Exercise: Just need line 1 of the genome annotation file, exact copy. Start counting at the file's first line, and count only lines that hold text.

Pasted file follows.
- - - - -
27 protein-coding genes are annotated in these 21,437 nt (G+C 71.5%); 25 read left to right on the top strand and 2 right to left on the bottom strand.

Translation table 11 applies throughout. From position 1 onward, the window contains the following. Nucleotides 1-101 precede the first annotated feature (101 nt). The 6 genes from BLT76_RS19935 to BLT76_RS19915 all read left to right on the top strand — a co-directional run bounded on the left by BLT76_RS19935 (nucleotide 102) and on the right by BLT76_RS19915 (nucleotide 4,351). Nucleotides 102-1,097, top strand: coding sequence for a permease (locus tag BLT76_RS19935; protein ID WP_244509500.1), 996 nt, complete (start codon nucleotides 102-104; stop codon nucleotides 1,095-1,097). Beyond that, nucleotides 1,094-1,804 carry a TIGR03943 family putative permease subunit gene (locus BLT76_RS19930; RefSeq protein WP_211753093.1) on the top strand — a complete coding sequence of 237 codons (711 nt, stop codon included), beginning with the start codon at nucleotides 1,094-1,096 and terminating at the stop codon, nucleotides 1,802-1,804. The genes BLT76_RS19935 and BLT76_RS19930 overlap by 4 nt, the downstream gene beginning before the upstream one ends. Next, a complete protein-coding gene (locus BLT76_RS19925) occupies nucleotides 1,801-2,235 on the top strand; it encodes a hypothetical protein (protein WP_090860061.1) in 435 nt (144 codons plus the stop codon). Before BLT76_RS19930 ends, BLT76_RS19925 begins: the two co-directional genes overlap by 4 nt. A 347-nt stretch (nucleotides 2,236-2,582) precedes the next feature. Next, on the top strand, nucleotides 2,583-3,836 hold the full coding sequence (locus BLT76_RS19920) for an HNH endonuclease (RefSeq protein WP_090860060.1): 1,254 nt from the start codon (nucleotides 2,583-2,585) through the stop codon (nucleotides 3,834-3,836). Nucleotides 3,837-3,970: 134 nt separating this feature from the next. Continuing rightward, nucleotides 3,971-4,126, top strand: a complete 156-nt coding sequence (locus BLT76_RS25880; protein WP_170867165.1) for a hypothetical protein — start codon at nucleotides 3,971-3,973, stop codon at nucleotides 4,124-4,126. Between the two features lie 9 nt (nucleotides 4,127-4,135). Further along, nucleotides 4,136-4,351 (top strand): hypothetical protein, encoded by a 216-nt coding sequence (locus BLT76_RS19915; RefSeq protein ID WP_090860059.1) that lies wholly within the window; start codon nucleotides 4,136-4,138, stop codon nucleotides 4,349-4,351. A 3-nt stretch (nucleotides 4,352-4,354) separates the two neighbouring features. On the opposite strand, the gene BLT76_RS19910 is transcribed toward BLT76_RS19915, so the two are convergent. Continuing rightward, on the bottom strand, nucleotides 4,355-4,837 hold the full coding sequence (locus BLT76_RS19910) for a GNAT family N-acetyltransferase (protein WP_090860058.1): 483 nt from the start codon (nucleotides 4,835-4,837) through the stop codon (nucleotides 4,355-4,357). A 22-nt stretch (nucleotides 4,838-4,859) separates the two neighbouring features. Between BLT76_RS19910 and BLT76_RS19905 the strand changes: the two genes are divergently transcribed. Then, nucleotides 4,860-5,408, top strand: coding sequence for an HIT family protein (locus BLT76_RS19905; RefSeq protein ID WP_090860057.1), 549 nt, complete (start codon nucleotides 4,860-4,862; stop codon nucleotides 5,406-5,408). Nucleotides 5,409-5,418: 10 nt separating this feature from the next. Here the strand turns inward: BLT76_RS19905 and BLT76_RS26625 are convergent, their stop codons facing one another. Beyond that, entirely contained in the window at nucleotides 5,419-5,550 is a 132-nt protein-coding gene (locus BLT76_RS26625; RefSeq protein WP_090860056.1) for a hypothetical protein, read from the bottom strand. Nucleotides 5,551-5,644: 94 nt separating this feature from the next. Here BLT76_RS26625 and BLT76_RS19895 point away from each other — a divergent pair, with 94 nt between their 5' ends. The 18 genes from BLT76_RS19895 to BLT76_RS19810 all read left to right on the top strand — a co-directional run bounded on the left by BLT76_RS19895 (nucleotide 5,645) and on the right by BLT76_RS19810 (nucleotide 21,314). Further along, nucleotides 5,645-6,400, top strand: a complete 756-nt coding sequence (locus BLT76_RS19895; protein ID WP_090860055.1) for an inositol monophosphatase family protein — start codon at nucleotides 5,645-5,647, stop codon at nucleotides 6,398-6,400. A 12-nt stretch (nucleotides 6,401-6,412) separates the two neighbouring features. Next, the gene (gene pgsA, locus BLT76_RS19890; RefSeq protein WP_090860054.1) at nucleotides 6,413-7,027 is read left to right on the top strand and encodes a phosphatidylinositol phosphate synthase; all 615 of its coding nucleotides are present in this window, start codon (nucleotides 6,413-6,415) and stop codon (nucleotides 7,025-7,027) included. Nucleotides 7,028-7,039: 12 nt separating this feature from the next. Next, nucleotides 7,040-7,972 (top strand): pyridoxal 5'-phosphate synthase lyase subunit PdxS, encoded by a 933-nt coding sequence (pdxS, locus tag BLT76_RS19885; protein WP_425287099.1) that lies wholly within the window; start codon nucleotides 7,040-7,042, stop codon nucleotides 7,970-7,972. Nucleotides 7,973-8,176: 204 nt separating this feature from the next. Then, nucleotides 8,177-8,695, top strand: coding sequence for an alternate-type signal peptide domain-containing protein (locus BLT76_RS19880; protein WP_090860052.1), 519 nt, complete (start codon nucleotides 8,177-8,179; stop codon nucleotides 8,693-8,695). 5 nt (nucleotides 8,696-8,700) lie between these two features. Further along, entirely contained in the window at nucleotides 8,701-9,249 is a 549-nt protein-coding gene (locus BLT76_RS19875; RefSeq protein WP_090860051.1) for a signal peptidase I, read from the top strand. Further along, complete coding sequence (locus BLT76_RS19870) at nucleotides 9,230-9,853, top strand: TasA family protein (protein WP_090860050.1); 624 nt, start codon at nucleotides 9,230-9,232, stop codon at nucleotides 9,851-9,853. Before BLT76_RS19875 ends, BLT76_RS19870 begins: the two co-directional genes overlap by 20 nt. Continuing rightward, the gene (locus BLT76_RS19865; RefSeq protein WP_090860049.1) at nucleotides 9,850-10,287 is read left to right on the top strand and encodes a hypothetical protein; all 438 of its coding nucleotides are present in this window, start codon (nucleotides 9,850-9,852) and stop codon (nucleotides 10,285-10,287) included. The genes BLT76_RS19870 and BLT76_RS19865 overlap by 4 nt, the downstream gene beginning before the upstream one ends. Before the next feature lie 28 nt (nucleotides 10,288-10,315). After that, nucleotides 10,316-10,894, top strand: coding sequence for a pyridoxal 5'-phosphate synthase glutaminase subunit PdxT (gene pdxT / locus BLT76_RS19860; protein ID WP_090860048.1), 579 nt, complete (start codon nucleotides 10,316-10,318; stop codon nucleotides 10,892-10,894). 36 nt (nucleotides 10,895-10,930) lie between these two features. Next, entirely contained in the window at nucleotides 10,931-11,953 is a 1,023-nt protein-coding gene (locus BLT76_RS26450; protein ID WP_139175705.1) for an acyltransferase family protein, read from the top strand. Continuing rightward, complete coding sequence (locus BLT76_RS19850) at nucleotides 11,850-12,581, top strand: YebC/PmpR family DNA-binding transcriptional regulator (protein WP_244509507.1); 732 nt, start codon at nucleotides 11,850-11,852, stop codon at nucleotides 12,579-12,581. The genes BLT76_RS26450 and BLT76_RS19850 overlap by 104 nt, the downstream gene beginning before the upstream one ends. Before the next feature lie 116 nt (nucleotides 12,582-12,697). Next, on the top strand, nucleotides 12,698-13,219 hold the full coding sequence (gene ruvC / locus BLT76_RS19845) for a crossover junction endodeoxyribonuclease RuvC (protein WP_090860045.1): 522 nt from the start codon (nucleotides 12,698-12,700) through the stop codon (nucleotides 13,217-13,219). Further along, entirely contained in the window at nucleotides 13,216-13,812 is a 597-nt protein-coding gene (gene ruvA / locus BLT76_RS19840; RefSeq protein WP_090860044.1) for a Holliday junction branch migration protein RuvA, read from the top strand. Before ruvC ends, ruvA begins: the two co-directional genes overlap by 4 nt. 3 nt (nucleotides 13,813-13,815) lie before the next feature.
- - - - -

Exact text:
27 protein-coding genes are annotated in these 21,437 nt (G+C 71.5%); 25 read left to right on the top strand and 2 right to left on the bottom strand.